Mrs. Turner's Cautionary Stories. (Grant Richards.)—Mr. Lucas has deserved well of the Republic of Letters, and also of that of the Nursery, by editing this little volume of selections from that pleasant poetess, Mrs. Turner. Why grown-up people delight in these quaint and humorous verses, as old-fashioned as an Early Victorian lithograph, and yet so full of "go," is obvious. Why children should find them as enchanting, as they most certainly do, is a very puzzling question. Children, as a rule, do not like being preached at, yet Mrs. Turner preaches perpetually. Our only explanation is that little boys and girls always enjoy intensely hearing about naughty children, and that these dreadful doings of the nursery are so feelingly displayed that the preaching is accepted without demur, just as an Athenian audience accepted the moralising of the Chorus. Any way, there is no doubt of the fact that you cannot fail in fascinating people between three and ten, whether in petticoats or breeches, with Mrs. Turner's verse. Take the enticing rhyme of Miss Agnes :— " Miss Agnes bad two or three dolls and a box
To bold all her bonnets and tippets and trucks; In a red leather threed-case that snapp'd when it shut, She had needles to sew with and rci ssors to cut; But Agnes liked better to play with rude boys Than work with her needle, or play with her toys.
Young ladies should always appear neat and clean, Yet ARMS was seldom dresed fit to he seen. I saw her one morning attempting to throw A very large stone, when it fell on her toe: The boys, who were present and saw what was done, Set up a loud laugh, and they call'd it fine fun.
But I took her home, and the doctor soon came, And Agnes, I fear, will a long time be lame: As !rem morning till night she laments very mach, That now when she walks she must lean on a crutch; And she told her dear father, a thousand times o'er, That she never will play with rude boys any more."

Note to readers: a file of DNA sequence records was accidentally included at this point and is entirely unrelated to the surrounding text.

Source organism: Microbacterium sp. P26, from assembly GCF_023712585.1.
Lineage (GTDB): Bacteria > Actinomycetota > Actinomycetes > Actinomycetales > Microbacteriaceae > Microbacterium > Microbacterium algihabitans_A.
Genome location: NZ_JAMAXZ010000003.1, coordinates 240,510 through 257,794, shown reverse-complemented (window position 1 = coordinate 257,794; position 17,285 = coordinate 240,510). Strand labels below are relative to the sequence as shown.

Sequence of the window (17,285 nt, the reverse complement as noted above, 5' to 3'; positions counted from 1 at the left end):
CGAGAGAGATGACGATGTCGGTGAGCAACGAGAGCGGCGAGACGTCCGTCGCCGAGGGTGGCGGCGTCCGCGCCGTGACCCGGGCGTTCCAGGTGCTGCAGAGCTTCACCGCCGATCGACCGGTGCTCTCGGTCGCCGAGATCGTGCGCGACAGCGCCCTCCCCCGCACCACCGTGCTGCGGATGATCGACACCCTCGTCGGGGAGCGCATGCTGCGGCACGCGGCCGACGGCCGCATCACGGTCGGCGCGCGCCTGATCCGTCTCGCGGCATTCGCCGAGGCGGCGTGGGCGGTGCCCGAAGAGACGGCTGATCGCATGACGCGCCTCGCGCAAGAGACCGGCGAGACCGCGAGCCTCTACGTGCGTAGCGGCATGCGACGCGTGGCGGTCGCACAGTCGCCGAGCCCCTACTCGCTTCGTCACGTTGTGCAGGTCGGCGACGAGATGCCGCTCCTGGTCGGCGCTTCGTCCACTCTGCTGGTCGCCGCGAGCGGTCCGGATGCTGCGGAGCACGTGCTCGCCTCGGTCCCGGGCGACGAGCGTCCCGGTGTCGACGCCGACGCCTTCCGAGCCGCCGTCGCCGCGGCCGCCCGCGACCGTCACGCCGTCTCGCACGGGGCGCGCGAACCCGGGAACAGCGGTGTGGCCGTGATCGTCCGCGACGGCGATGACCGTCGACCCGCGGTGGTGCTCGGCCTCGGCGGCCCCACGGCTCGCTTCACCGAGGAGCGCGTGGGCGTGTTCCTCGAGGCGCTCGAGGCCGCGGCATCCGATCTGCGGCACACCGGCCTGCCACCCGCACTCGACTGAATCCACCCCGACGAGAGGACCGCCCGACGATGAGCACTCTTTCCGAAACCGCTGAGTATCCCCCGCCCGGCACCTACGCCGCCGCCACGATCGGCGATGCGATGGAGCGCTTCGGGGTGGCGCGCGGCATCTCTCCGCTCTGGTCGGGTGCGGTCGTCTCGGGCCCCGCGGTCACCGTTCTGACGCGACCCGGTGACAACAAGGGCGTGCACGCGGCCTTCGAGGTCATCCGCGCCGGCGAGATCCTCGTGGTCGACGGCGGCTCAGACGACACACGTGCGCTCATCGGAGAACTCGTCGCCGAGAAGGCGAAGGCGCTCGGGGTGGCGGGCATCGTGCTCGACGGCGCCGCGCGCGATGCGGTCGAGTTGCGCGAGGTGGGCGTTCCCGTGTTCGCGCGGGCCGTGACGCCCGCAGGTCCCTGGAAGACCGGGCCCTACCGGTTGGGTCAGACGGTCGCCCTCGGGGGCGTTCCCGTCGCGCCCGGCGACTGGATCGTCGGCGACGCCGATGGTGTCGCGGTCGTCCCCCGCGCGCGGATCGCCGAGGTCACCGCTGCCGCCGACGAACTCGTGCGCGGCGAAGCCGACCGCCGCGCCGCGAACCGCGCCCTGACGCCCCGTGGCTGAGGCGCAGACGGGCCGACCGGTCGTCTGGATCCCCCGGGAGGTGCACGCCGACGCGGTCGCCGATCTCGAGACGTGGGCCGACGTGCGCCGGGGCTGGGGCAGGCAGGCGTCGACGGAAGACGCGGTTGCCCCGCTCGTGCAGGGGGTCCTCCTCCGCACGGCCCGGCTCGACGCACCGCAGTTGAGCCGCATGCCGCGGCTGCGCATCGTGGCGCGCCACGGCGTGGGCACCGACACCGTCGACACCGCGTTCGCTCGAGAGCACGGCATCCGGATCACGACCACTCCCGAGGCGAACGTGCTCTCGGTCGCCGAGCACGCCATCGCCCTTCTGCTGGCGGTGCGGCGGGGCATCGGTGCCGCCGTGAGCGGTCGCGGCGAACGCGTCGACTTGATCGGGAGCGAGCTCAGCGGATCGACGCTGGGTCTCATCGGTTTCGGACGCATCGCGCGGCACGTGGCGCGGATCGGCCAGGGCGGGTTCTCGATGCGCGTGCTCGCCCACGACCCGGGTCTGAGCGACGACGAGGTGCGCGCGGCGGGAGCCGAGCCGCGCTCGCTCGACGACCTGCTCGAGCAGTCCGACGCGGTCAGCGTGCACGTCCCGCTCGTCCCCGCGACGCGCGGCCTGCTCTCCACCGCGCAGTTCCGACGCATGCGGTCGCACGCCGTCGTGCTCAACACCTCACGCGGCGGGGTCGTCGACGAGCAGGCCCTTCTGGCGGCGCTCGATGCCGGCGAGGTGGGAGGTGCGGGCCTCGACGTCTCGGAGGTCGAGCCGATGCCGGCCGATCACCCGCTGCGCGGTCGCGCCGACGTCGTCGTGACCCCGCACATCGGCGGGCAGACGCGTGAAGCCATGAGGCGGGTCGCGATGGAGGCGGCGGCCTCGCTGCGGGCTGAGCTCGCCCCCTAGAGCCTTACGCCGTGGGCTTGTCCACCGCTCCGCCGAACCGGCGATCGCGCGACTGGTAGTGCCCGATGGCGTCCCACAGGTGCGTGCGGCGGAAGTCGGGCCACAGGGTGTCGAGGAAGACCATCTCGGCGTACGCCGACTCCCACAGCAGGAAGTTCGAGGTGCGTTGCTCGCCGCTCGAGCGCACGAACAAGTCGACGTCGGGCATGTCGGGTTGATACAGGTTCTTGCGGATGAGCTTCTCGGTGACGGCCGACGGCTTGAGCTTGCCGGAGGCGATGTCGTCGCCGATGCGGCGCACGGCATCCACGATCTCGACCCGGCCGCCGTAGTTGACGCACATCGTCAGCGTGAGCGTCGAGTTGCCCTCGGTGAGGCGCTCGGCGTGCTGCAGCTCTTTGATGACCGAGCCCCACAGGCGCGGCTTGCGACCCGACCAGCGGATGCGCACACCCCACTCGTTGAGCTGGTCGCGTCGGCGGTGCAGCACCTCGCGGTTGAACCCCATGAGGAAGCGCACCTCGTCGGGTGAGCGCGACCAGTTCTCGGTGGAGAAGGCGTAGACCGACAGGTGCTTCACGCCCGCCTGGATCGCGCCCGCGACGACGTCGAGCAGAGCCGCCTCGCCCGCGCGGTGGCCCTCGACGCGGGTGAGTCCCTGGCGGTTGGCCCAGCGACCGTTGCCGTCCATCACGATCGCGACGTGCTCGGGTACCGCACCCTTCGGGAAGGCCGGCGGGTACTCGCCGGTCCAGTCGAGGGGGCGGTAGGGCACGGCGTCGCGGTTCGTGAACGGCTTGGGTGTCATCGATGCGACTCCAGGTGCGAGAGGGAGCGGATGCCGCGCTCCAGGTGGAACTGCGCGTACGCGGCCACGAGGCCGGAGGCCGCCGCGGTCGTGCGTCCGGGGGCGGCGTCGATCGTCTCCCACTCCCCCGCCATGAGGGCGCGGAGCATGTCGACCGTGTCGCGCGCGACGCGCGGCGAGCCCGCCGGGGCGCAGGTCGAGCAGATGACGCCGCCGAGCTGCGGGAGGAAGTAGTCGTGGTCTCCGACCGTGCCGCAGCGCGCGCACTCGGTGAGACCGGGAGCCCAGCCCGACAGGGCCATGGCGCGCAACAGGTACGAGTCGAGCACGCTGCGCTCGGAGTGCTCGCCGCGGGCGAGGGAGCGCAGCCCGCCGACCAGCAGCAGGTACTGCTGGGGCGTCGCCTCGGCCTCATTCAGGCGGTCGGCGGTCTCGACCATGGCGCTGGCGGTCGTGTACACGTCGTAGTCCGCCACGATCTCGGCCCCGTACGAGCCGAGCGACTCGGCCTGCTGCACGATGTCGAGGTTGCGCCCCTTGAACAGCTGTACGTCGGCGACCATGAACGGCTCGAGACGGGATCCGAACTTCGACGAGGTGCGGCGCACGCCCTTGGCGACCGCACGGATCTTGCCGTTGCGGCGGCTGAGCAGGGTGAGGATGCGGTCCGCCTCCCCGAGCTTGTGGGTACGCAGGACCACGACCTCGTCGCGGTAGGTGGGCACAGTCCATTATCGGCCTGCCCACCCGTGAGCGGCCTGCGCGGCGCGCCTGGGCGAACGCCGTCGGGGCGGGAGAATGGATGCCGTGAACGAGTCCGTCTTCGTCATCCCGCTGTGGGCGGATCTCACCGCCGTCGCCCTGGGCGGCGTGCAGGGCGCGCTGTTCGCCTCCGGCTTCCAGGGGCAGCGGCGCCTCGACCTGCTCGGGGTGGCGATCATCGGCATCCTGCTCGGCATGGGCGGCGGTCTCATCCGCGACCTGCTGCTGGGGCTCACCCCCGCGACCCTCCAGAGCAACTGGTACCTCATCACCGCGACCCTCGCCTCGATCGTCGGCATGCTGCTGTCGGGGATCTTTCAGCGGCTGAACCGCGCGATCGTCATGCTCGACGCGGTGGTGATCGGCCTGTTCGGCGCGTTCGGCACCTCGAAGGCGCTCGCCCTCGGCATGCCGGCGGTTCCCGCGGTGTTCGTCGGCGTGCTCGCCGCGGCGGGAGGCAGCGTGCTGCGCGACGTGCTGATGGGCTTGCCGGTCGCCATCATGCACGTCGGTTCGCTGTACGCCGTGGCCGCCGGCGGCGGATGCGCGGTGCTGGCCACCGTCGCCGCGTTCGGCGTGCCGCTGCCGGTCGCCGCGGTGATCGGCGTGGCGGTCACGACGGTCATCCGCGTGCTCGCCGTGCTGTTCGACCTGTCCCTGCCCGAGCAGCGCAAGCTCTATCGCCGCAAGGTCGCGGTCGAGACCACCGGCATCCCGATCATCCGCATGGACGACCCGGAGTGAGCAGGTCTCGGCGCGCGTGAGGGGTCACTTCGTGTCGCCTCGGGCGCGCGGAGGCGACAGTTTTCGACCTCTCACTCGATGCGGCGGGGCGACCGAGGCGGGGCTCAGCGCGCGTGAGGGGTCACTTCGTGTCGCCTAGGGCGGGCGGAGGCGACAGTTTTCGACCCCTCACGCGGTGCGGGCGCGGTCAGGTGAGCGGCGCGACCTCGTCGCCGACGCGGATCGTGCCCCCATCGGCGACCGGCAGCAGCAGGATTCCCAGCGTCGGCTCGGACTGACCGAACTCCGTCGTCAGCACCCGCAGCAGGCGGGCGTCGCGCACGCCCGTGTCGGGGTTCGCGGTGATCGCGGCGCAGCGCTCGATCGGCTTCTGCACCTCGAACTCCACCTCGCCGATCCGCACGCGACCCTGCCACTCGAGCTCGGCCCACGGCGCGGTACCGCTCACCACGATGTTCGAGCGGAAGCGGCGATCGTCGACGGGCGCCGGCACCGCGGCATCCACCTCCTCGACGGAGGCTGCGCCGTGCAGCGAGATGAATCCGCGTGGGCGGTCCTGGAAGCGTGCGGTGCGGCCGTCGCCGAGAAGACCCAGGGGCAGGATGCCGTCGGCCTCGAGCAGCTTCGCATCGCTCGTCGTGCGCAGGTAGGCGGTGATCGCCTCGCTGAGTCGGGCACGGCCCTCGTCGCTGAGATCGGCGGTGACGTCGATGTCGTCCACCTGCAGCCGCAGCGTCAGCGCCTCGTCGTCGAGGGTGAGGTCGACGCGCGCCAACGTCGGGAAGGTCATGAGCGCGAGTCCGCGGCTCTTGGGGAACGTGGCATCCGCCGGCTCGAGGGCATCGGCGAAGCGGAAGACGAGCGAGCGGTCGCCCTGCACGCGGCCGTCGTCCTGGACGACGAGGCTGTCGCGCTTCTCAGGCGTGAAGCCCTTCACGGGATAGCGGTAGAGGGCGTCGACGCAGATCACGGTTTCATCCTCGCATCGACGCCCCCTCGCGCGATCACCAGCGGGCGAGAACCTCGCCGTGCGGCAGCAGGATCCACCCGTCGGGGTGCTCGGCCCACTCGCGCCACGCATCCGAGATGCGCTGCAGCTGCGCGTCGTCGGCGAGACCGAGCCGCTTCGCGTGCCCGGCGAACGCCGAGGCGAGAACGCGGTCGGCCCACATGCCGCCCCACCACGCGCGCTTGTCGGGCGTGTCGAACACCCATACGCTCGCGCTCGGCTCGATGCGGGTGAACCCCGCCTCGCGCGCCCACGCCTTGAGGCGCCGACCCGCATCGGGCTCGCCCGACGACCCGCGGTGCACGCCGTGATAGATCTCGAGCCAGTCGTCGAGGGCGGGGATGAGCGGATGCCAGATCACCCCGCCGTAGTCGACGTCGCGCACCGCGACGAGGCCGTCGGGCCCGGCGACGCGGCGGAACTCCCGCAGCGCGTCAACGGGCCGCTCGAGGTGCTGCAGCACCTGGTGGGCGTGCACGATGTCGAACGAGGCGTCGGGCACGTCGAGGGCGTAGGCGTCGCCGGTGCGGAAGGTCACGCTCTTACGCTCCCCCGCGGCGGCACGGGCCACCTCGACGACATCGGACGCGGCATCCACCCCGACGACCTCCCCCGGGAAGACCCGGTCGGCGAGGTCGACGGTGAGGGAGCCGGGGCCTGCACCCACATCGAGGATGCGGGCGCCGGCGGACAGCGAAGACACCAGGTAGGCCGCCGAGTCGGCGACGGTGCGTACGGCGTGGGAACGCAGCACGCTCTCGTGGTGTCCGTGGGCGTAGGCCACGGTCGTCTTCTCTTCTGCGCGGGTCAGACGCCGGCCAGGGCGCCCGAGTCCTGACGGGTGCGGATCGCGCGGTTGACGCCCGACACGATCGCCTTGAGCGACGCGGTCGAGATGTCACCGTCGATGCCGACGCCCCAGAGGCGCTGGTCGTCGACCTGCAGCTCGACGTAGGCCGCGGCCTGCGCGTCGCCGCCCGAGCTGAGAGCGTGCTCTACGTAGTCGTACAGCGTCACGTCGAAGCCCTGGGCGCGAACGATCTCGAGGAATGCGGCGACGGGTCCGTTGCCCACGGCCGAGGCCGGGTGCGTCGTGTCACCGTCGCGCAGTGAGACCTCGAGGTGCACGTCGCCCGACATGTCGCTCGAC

Even those whose sympathies must really be strongly with Agnes, for their own acts proclaim it, read the tale of her overthrow, not with indignation, but delight, so strong is the didactic element in the human breast. Here is another and most popular song,—a lyric of chastisement :—
The babe was in the cradle laid, And Tom had said his prayer:, When Frances told the our-cry-maid She would not go upstairs.
She cried so loud her mother came To ask the reason why.
And said, 'Oh, Frances, fie for shame I Oh fie! Oh fie I Oh fie!'
But Frances was more naughty still, And Betty sadly nipp'd
Until her mother said. 'I will— I must have Frances whipp'd.
For, oh ! how naughty 'tis to cry, But worse, much worse to fight, Instead of running readily And calling out, "Good-night!"
Is it possible to imagine a short story better told ? One more quotation and we have done. How vividly do the following verses call up the suburban villa at Clapham, Highgate, or Epsom in the days of our grandfathers :-
"A very young lady. And Susan the maid, Who carried the baby, Were one day afraid.
They saw a cow feeding, Quite harmless and still : Yet scream'd, without heeding The man at the mill, Who, seeing their flutter, Said, 'flows do no harm; But send you good butter And milk from the farm."